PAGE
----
Algeria–Morocco relations

Algeria-Morocco relations



AlgeriaMorocco relations have been dominated by several issues since their independence, particularly the 1963 Sand War, the Western Sahara War of 1975-1991, the closing of the Algeria-Morocco border in 1994, and the status of Western Sahara.

Western Sahara

The nation of the former colony of Western Sahara territory has caused a deep-seated antagonism and general mistrust between the two nations that has permeated all aspects of Moroccan-Algerian relations. After Spain announced its intention to abandon the territory in 1975, relations between Morocco and Algeria, who had previously presented a united front, disintegrated. Algeria, although not asserting any territorial claims of its own, was averse to the absorption of the territory by any of its neighbors and supported the Polisario Front's wish to found an independent nation in the territory. Before the Spanish evacuation, the Spanish government had agreed to divide the territory, transferring the majority of the land to Morocco and the remainder to Mauritania. This agreement violated a United Nations (UN) resolution that declared all historical claims by Mauritania or Morocco to be insufficient to justify territorial absorption and drew heavy criticism from Algeria.[1]

Guerrilla movements inside the Saharan territory, particularly the Polisario Front (Frente Popular para la Liberación de Saguia el Hamra y Río de Oro), having fought for Saharan independence since 1973, immediately proclaimed the Sahrawi Arab Democratic Republic (SADR). Algeria recognized this new self-proclaimed state in 1976, and has since pursued a determined diplomatic effort for international recognition of the territory; it has also supplied food, matériel, and training to the guerrillas. In 1979, after many years of extensive and fierce guerrilla warfare, Mauritania abandoned its territorial claims and withdrew. Morocco quickly claimed the territory relinquished by Mauritania. Once the SADR gained diplomatic recognition from the Organization of African Unity (OAU) and many other independent states, Morocco came under international pressure. As a result, the Moroccan government finally proposed a national referendum to determine the Saharan territory's sovereignty in 1981. The referendum was to be overseen by the OAU, but the proposal was quickly retracted by the King of Morocco when the OAU could not reach agreement over referendum procedures. In 1987 the Moroccan government again agreed to recognize the Polisario and to meet to "discuss their grievances." Algeria stipulated a solitary precondition for restoration of diplomatic relations—recognition of the Polisario and talks toward a definitive solution to the Western Saharan quagmire. Without a firm commitment from the King of Morocco, Algeria conceded and resumed diplomatic relations with Morocco in 1988.[1]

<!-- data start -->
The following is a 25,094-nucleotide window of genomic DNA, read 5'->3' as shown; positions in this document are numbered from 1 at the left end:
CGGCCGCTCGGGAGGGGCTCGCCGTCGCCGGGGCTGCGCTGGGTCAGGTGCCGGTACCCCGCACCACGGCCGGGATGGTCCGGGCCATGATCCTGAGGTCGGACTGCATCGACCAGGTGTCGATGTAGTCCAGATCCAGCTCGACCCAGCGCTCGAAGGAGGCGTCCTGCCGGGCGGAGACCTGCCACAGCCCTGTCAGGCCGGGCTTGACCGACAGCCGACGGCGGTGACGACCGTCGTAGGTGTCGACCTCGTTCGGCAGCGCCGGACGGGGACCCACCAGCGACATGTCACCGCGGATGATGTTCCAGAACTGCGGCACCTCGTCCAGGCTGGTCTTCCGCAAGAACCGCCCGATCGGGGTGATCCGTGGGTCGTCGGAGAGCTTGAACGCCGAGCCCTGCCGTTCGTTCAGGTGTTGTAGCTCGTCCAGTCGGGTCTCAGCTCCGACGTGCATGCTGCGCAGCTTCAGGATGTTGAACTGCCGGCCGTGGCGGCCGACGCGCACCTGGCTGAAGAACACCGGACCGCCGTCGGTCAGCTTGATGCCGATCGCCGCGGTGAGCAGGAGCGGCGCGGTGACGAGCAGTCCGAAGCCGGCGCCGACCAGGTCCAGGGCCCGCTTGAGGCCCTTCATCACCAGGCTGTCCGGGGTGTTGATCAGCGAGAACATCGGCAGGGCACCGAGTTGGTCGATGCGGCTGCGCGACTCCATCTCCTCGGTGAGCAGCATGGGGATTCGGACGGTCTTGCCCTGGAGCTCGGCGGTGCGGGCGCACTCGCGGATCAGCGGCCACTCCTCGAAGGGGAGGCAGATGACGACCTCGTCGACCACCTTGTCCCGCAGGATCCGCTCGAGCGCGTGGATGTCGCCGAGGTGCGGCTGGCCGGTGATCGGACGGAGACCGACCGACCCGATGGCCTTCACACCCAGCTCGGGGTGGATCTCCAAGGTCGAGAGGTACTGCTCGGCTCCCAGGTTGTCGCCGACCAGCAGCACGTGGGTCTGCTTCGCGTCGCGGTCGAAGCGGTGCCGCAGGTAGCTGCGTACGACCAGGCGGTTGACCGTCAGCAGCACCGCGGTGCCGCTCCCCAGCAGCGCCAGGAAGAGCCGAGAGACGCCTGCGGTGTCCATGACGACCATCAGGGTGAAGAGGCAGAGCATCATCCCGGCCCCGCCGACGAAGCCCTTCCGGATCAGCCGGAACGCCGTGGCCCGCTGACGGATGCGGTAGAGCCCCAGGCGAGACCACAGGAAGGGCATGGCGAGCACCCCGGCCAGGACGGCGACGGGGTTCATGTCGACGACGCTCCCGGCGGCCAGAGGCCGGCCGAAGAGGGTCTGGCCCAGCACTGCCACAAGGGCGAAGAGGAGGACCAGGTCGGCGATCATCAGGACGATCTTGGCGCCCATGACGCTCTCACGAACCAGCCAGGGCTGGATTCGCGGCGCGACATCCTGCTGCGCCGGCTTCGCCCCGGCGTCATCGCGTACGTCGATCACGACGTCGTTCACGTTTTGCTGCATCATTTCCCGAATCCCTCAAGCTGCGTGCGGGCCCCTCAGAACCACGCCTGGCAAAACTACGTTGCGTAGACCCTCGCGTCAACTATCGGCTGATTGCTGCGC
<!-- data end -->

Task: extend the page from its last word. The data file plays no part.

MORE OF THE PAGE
The borders

During the Algerian civil war, Algiers accused Rabat of hosting and supporting the Armed Islamic Group of Algeria, an Algerian Islamist terrorist group. The charge was rapidly denied by Moroccan authorities, but the quarrel led to the border closure in 1994, after Morocco accused the Algerian GIA along with the Algerian Services of the Marrakech bombing of 1994, where two Spaniards were killed.[2] The borders are still closed, costing $2 billion yearly to the Moroccan economy.[3] In 1999, the newly elected Algerian president Abdelaziz Bouteflika, attended Hassan II of Morocco's funeral, and declared 3 days of official mourning in Algeria for his brother's death. The same year the Algerian president accused Morocco of hosting GIA bases, from which some attacks on Algerians were planned and directed. A few days later he again accused Morocco of exporting drugs into Algeria.[3] In July 2004, the king abolished visa requirements for Algerians entering Morocco; in April 2006, Algerian President reciprocated the gesture.[4] In 2012 Algerian prime minister Ahmed Ouyahia said border reopening was not a priority for his government. Other official declarations imply that this issue is not to be solved soon.

Recently, an increased number of voices from civil society and intellectuals have asked their respective countries to take steps to reconciliation.[5]


  1. 1 2 Entelis, John P. with Lisa Arone. "The Maghrib". Algeria: a country study Archived January 15, 2013, at the Wayback Machine.. Library of Congress Federal Research Division (December 1993). This article incorporates text from this source, which is in the public domain.
  2. Xinhua (2012-03-27). "Reopening border between Morocco, Algeria requires deeper examination: minister". Retrieved August 20, 2012.
  3. 1 2 Carol Migdalovitz, Foreign Affairs, Defense, and Trade Division. "Morocco: Royal Succession and Other Developments" (PDF). Retrieved August 20, 2012.
  4. Alexis Arieff Analyst in African Affairs (December 20, 2011). "Morocco: Current Issues#Foreign Policy" (PDF). Retrieved August 20, 2012.
  5. Oumazzane, Tarik. "Algeria-Morocco: have we missed the bridge?". Morocco World News. Morocco World News. Retrieved 1 November 2014.
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